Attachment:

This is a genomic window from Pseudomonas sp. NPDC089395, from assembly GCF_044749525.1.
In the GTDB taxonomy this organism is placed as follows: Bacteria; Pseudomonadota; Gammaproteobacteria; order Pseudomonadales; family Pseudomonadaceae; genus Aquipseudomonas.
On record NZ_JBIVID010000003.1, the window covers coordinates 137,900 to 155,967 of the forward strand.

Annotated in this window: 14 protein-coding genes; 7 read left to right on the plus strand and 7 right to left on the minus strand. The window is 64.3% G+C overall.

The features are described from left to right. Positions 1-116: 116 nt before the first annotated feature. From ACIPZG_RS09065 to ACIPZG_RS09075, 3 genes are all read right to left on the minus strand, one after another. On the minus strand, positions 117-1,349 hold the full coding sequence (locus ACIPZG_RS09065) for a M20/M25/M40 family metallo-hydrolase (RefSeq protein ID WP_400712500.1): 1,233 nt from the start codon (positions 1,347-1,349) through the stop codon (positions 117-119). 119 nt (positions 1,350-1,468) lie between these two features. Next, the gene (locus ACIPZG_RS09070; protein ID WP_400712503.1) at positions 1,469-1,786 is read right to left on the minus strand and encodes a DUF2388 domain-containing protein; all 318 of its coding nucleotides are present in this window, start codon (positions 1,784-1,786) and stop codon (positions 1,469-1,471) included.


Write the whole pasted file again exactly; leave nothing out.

This is a genomic window from Pseudomonas sp. NPDC089395, from assembly GCF_044749525.1.
In the GTDB taxonomy this organism is placed as follows: Bacteria; Pseudomonadota; Gammaproteobacteria; order Pseudomonadales; family Pseudomonadaceae; genus Aquipseudomonas.
On record NZ_JBIVID010000003.1, the window covers coordinates 137,900 to 155,967 of the forward strand.

Annotated in this window: 14 protein-coding genes; 7 read left to right on the plus strand and 7 right to left on the minus strand. The window is 64.3% G+C overall.

The features are described from left to right. Positions 1-116: 116 nt before the first annotated feature. From ACIPZG_RS09065 to ACIPZG_RS09075, 3 genes are all read right to left on the minus strand, one after another. On the minus strand, positions 117-1,349 hold the full coding sequence (locus ACIPZG_RS09065) for a M20/M25/M40 family metallo-hydrolase (RefSeq protein ID WP_400712500.1): 1,233 nt from the start codon (positions 1,347-1,349) through the stop codon (positions 117-119). 119 nt (positions 1,350-1,468) lie between these two features. Next, the gene (locus ACIPZG_RS09070; protein ID WP_400712503.1) at positions 1,469-1,786 is read right to left on the minus strand and encodes a DUF2388 domain-containing protein; all 318 of its coding nucleotides are present in this window, start codon (positions 1,784-1,786) and stop codon (positions 1,469-1,471) included.